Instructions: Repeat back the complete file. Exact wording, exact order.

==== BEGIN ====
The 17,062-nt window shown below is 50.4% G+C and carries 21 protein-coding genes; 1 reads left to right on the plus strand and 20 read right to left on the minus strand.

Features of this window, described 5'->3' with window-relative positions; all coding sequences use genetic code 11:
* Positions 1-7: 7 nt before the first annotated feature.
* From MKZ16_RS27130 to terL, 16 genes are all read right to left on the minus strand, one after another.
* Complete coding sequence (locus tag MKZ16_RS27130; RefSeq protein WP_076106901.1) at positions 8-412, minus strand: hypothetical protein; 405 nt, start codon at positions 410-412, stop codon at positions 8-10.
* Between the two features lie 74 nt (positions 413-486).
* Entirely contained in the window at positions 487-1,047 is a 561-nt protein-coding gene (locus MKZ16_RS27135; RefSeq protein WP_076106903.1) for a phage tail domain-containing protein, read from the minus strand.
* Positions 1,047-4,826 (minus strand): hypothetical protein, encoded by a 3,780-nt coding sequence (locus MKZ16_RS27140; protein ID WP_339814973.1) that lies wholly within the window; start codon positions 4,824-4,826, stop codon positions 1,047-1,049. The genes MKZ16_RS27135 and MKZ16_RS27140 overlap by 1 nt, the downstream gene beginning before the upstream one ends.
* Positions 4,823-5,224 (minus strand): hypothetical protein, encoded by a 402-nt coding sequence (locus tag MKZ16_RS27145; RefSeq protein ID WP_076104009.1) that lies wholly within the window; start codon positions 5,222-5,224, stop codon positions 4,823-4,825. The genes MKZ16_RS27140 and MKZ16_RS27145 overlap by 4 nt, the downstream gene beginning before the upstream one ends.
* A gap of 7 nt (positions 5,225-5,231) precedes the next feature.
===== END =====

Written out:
The 17,062-nt window shown below is 50.4% G+C and carries 21 protein-coding genes; 1 reads left to right on the plus strand and 20 read right to left on the minus strand.

Features of this window, described 5'->3' with window-relative positions; all coding sequences use genetic code 11:
* Positions 1-7: 7 nt before the first annotated feature.
* From MKZ16_RS27130 to terL, 16 genes are all read right to left on the minus strand, one after another.
* Complete coding sequence (locus tag MKZ16_RS27130; RefSeq protein WP_076106901.1) at positions 8-412, minus strand: hypothetical protein; 405 nt, start codon at positions 410-412, stop codon at positions 8-10.
* Between the two features lie 74 nt (positions 413-486).
* Entirely contained in the window at positions 487-1,047 is a 561-nt protein-coding gene (locus MKZ16_RS27135; RefSeq protein WP_076106903.1) for a phage tail domain-containing protein, read from the minus strand.
* Positions 1,047-4,826 (minus strand): hypothetical protein, encoded by a 3,780-nt coding sequence (locus MKZ16_RS27140; protein ID WP_339814973.1) that lies wholly within the window; start codon positions 4,824-4,826, stop codon positions 1,047-1,049. The genes MKZ16_RS27135 and MKZ16_RS27140 overlap by 1 nt, the downstream gene beginning before the upstream one ends.
* Positions 4,823-5,224 (minus strand): hypothetical protein, encoded by a 402-nt coding sequence (locus tag MKZ16_RS27145; RefSeq protein ID WP_076104009.1) that lies wholly within the window; start codon positions 5,222-5,224, stop codon positions 4,823-4,825. The genes MKZ16_RS27140 and MKZ16_RS27145 overlap by 4 nt, the downstream gene beginning before the upstream one ends.
* A gap of 7 nt (positions 5,225-5,231) precedes the next feature.